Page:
Updated: January 20, 2014 8:20AM
ST. CHARLES — For the second time in four years, a Kane County jury convicted Arthur Manning of murdering a man in St. Charles in 2008.
Jurors on Wednesday needed less than two hours to find the 62-year-old Manning guilty of stabbing Naromi Mannery outside the West Main Street building where Manning and other Windy City Amusements workers lived.
Prosecutors said Mannery suffered a fatal stab wound to the chest during an altercation involving Manning and two other men. Manning’s attorney contended the case was a matter of self defense. Sentencing is scheduled for Feb. 7 before Judge Susan Clancy Boles.
Manning was previously convicted of Mannery’s death in 2009, but an appellate court ruling overturned the guilty verdict due to issues with jury instructions relating to self-defense and a possible second-degree murder finding. Attorneys worked Wednesday morning to craft instructions the current jury of seven women and five men would use to guide their deliberations. Kane County Assistant State’s Attorney Greg Sams meticulously explained aspects of those instructions as part of a closing argument in which he also painted Manning as someone who never suggested to police he felt in danger when he stabbed Mannery.
“You don’t plunge a knife into someone’s chest without intent to kill,” Sams said. “Self defense protects an individual, it does not protect an individual’s pride.”
In a portion of the argument Sams called “Arthur Manning’s greatest hits,” he played video clips from a police interview where Manning said he stabbed Mannery out of anger after he punched him and that two other men — his brother, Guy, and Willie Wimberly — tried to stop him from “doing what he wanted to do.” Further attacking any notion of self defense, Sams pointed out Manning went into his residence to ask Guy for a knife and was initially rebuffed by his brother. He also pointed out that no evidence indicated Mannery punched Manning, as he had claimed to police.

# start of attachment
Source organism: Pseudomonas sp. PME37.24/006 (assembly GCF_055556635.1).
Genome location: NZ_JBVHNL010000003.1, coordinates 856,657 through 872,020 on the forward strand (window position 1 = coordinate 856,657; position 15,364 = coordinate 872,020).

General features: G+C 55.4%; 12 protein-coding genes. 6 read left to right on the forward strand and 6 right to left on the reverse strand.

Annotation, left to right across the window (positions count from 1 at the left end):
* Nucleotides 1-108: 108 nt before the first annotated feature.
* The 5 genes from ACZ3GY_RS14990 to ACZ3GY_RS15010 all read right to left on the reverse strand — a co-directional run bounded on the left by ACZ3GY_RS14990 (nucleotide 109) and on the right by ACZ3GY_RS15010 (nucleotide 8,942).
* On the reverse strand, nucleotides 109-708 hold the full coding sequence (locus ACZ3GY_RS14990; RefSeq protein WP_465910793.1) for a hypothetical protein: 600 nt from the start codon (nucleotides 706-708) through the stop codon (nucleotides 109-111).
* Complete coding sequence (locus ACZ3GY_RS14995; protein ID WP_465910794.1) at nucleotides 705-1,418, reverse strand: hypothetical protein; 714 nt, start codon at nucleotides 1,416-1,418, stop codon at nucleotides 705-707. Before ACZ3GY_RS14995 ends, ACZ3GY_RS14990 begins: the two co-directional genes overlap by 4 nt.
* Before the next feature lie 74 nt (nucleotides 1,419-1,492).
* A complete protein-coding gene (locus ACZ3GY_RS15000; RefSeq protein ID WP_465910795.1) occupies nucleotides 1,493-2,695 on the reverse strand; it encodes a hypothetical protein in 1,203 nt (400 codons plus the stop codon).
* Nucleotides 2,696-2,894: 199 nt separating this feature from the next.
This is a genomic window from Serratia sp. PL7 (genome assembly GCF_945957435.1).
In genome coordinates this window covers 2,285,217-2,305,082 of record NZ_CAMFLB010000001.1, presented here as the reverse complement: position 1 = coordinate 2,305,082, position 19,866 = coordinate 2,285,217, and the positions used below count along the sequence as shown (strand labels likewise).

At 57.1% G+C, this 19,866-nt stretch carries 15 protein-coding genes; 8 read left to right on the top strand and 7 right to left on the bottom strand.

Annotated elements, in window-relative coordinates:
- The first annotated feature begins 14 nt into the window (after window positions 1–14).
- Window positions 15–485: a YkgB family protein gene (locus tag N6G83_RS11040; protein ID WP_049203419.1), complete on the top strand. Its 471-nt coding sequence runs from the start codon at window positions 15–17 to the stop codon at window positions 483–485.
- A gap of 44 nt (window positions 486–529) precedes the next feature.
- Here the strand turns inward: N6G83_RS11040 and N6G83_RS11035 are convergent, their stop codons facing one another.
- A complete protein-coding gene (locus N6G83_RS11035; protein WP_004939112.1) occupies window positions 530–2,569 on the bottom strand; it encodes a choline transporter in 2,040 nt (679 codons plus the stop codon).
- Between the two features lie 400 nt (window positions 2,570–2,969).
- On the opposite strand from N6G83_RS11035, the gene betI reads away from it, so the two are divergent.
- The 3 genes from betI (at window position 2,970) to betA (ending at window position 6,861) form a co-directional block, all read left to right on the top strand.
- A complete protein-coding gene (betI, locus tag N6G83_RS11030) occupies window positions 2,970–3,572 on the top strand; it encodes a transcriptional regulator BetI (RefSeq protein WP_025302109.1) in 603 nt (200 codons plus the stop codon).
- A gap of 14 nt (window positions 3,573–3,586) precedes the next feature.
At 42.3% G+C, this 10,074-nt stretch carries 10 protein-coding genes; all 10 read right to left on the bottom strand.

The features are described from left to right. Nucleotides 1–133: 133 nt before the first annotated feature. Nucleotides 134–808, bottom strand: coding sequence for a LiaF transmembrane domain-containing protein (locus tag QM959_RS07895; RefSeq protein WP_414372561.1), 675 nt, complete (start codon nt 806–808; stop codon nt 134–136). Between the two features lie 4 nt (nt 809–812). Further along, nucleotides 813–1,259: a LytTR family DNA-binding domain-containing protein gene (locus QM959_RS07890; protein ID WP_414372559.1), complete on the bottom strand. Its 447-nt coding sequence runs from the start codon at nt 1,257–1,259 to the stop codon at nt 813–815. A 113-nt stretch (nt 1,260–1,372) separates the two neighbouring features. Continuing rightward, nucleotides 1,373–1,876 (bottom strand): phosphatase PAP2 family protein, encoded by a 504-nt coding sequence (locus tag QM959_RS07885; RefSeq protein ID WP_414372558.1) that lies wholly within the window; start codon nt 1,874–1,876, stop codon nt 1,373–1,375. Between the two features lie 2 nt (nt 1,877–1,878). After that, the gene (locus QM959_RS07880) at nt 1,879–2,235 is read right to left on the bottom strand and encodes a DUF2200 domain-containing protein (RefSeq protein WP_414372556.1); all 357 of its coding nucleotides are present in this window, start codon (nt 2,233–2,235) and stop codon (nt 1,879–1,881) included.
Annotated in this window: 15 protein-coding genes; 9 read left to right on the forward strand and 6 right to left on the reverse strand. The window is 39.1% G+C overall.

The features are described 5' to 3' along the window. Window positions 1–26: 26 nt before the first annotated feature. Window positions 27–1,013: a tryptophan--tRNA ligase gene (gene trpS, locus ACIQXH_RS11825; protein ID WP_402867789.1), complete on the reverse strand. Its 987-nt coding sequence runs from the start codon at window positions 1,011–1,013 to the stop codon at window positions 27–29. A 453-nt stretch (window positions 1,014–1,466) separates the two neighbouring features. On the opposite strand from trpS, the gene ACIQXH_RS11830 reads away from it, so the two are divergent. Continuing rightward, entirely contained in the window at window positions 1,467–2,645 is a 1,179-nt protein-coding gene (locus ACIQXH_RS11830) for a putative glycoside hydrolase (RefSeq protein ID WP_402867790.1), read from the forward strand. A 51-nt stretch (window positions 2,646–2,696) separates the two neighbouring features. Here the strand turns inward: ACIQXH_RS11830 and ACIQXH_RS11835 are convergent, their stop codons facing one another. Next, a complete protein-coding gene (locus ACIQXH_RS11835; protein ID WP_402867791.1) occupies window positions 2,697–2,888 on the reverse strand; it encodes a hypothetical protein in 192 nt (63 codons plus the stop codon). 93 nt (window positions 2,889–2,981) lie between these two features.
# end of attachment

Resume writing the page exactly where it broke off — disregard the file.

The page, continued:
“I don’t like to stop until someone goes to the hospital or to the graveyard,” Manning said on the video, a moment highlighted by Sams.
Manning’s attorney, Assistant Public Defender Michael Tatman, focused his argument on the testimony of Darren Barnett, who met Mannery earlier that September 2008 night. Mannery, who Tatman referred to as “this man,” refused to leave the Windy City residence despite being told to numerous times, Tatman said. He called Mannery a “furious drunk” who became belligerent toward Barnett, Manning and others. Things escalated to the point Wimberly took a swing at Mannery, setting off a fight in which Mannery went after Guy Manning, who then hit Mannery twice with a chair, Tatman said.
“He was going to fight with anyone who told him to leave,” Tatman told jurors. “He turns his attention toward Arthur and he attacked him. Put yourself in the moment and think about how this went down. We believe Arthur had every right to defend himself against this man.”
Tatman spoke of Mannery’s wounds, one each to his chest, back and arm, as a sign Manning was flailing wildly to protect himself with the knife. He called Mannery’s chest wound an “unlucky blow” for Manning.
Sams countered Tatman by reminding jurors that Manning spent the first five minutes of the recorded interview denying any involvement in the incident. Later, in a second interview before being charged with murder, Manning told another investigator he figured to be looking at a life sentence for what happened to Mannery.
Manning, who was sentenced to 29 years in prison before the previous conviction was overturned, remains held in Kane County Jail.